In this sense then I have some hope for the distant future because if the Preliminary Injunction is denied, and it may well be, (let us not fool ourselves), then at trial, whenever that might be, the actual facts may be developed and entered into the record.

      Here then is the saving grace of the complaint…it may force some actual truth into the record.

      Of course this will require more financial assistance…and I sigh at this, but CARSOL gets first dips on any money I might give away.

      Best Wishes and Good Luck to Everyone, James

      • Friend of RSOL

        I know exactly what you mean, James. This whole thing is an affront to anyone with an analytical mind. Pure circular reasoning.

        The registry itself defines the word “Kafkaesque”: …”having a nightmarishly complex, bizarre, or illogical quality.”

        See also:

        http://www.urbandictionary.com/define.php?term=Kafkaesque

        • Timmr

          Also surreal describes it well. For the past 15 years I have been wondering how long I have been sleeping, and when will I wake up and people start to make sense again.
          The other possibility is that I did wake up 15 years ago, and this is how people really are.

        • steve

          I have recently told 4 people that I know about IML and they were in utter shock. They also couldn’t believe they didn’t her about this. Waking up from this dream will require educating everyone you know about what is really going on.

      • steve

        James,

        I think the number is 10 RSO’s arrested for sex tourism a year. I read that somewhere.

        • David H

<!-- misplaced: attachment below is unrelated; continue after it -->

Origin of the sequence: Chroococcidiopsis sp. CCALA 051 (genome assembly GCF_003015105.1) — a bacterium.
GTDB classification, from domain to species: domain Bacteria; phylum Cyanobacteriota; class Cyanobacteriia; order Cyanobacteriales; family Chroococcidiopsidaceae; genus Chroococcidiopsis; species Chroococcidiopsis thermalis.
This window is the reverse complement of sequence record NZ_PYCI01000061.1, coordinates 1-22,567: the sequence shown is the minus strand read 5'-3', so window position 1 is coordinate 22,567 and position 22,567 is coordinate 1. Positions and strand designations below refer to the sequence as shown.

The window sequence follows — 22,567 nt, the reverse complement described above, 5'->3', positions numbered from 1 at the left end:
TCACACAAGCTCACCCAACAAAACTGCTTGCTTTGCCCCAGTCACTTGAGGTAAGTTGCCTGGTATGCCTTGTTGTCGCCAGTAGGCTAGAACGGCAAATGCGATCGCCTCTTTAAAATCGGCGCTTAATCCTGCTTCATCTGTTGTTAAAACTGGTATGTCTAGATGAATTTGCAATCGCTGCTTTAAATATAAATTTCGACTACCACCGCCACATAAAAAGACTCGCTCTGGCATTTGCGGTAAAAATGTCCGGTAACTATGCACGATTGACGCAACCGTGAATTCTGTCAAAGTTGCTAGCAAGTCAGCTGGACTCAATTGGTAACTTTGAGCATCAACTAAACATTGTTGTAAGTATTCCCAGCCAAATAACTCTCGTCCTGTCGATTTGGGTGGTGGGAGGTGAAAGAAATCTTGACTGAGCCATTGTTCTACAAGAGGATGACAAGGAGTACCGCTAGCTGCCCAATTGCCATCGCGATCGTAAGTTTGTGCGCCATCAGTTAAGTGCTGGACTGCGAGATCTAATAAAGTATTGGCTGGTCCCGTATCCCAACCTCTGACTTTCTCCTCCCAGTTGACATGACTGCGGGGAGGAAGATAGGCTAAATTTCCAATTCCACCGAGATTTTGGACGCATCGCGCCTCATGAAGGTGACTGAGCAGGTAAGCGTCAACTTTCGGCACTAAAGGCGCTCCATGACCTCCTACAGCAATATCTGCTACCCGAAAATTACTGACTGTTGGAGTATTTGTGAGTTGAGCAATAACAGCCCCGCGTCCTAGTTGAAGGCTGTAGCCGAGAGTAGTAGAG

sounds like a whooping problem to me–and how many French and English do this ( half of Asia was a colony of theirs; that’s where all this got started)–if it was merely an American problem seems they’d be out of business!

        • Brubaker

          Dude please try to use specific info evidence Especially when this legal matter is pending. Our team deals with facts NOT some type of speculation or Enron tactics of corrupted inflated figures: please.

        • steve

          Read the GAO report from 2010.

        • PK

          I was going to mention the same thing. This is exactly part of the problem that we’re dealing with, politicians spewing misinformation and false facts.

          If you could please cite a specific example and evidence which supports your statement of 10 RSO’s per year, instead of posting information about “something you thought you read somewhere”. In fact, I thought I read it was ZERO RSO’s commit sex offenses against children internationally. I don’t know that for sure, but I think it. That being said, you don’t see me posting data that I cannot back-up.

          I urge you to ask to have your post removed at once, before some attorney involved in our case reads your post.

        • Joe

          Happened to see this – just yesterday.

          http://patch.com/california/santamonica/ex-santa-monica-resident-convicted-after-long-delayed-sex-tourism-trial

          All three appear to be registrants – convicted over several years. As this sort of story makes headlines the absence of other news article re. the subject leads one to conclude that this is an extreme rarity.

          Here is a press release about their arrest on the DHS web site.

          https://www.dhs.gov/blog/2009/08/31/cracking-down-child-sex-tourism

          which links to

          http://www.foxnews.com/story/2009/08/31/us-pedophiles-nabbed-in-cambodia-sex-tourist-sting.html

          from 2009 which says

          “Since 2003, ICE has arrested 70 international sex offenders under the Child Protect Act.”

          accounting for roughtly 10 ARRESTS of registrants per YEAR.

          On this fact sheet from 2008 ICE states

          https://www.ice.gov/doclib/news/library/factsheets/pdf/predator.pdf

          “Working cooperatively with foreign governments through ICE attaché offices worldwide, ICE agents have made 67 arrests under the child sex tourism provisions of the 2003 PROTECT Act. Of those, 47 have been convicted and others are still being prosecuted. ”